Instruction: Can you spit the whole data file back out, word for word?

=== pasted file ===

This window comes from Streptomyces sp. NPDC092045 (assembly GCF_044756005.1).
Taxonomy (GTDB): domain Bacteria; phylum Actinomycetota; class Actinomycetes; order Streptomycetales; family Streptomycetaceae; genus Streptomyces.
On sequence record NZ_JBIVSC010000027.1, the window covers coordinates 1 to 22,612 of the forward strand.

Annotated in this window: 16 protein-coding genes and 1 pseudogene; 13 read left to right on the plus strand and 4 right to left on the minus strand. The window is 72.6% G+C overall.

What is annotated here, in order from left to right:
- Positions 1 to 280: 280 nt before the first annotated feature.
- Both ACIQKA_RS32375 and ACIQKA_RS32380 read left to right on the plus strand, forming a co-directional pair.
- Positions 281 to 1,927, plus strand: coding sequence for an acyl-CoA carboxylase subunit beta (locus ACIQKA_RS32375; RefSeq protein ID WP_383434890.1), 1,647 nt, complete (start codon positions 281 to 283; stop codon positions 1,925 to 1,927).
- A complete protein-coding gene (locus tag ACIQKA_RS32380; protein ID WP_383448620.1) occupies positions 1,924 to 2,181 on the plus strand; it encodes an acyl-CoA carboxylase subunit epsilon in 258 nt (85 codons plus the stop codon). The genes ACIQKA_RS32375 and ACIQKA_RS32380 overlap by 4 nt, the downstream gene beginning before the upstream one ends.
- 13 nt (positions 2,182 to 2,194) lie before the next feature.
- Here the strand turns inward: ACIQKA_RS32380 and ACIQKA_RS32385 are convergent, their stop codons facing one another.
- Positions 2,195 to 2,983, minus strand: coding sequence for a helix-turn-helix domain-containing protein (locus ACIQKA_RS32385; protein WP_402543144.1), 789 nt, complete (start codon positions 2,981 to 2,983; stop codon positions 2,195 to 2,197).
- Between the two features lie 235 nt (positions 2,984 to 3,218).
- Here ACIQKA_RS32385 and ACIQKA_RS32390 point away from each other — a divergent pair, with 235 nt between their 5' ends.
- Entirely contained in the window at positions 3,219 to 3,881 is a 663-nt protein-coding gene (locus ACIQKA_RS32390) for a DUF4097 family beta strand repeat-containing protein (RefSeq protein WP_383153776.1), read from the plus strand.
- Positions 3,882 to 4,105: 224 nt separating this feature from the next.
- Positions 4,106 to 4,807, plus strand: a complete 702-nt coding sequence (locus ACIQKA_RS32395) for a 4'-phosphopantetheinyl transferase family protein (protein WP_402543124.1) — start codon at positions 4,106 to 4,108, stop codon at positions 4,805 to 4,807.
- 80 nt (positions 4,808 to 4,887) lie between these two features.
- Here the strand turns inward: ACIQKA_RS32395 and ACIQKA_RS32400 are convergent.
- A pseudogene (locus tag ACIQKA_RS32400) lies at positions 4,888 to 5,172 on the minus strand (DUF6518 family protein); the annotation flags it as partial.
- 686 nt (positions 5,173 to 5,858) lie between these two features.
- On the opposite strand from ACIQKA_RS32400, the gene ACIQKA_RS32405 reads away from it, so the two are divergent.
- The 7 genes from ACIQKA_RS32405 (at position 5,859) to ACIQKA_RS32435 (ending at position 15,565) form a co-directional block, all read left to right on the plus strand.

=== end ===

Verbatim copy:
This window comes from Streptomyces sp. NPDC092045 (assembly GCF_044756005.1).
Taxonomy (GTDB): domain Bacteria; phylum Actinomycetota; class Actinomycetes; order Streptomycetales; family Streptomycetaceae; genus Streptomyces.
On sequence record NZ_JBIVSC010000027.1, the window covers coordinates 1 to 22,612 of the forward strand.

Annotated in this window: 16 protein-coding genes and 1 pseudogene; 13 read left to right on the plus strand and 4 right to left on the minus strand. The window is 72.6% G+C overall.

What is annotated here, in order from left to right:
- Positions 1 to 280: 280 nt before the first annotated feature.
- Both ACIQKA_RS32375 and ACIQKA_RS32380 read left to right on the plus strand, forming a co-directional pair.
- Positions 281 to 1,927, plus strand: coding sequence for an acyl-CoA carboxylase subunit beta (locus ACIQKA_RS32375; RefSeq protein ID WP_383434890.1), 1,647 nt, complete (start codon positions 281 to 283; stop codon positions 1,925 to 1,927).
- A complete protein-coding gene (locus tag ACIQKA_RS32380; protein ID WP_383448620.1) occupies positions 1,924 to 2,181 on the plus strand; it encodes an acyl-CoA carboxylase subunit epsilon in 258 nt (85 codons plus the stop codon). The genes ACIQKA_RS32375 and ACIQKA_RS32380 overlap by 4 nt, the downstream gene beginning before the upstream one ends.
- 13 nt (positions 2,182 to 2,194) lie before the next feature.
- Here the strand turns inward: ACIQKA_RS32380 and ACIQKA_RS32385 are convergent, their stop codons facing one another.
- Positions 2,195 to 2,983, minus strand: coding sequence for a helix-turn-helix domain-containing protein (locus ACIQKA_RS32385; protein WP_402543144.1), 789 nt, complete (start codon positions 2,981 to 2,983; stop codon positions 2,195 to 2,197).
- Between the two features lie 235 nt (positions 2,984 to 3,218).
- Here ACIQKA_RS32385 and ACIQKA_RS32390 point away from each other — a divergent pair, with 235 nt between their 5' ends.
- Entirely contained in the window at positions 3,219 to 3,881 is a 663-nt protein-coding gene (locus ACIQKA_RS32390) for a DUF4097 family beta strand repeat-containing protein (RefSeq protein WP_383153776.1), read from the plus strand.
- Positions 3,882 to 4,105: 224 nt separating this feature from the next.
- Positions 4,106 to 4,807, plus strand: a complete 702-nt coding sequence (locus ACIQKA_RS32395) for a 4'-phosphopantetheinyl transferase family protein (protein WP_402543124.1) — start codon at positions 4,106 to 4,108, stop codon at positions 4,805 to 4,807.
- 80 nt (positions 4,808 to 4,887) lie between these two features.
- Here the strand turns inward: ACIQKA_RS32395 and ACIQKA_RS32400 are convergent.
- A pseudogene (locus tag ACIQKA_RS32400) lies at positions 4,888 to 5,172 on the minus strand (DUF6518 family protein); the annotation flags it as partial.
- 686 nt (positions 5,173 to 5,858) lie between these two features.
- On the opposite strand from ACIQKA_RS32400, the gene ACIQKA_RS32405 reads away from it, so the two are divergent.
- The 7 genes from ACIQKA_RS32405 (at position 5,859) to ACIQKA_RS32435 (ending at position 15,565) form a co-directional block, all read left to right on the plus strand.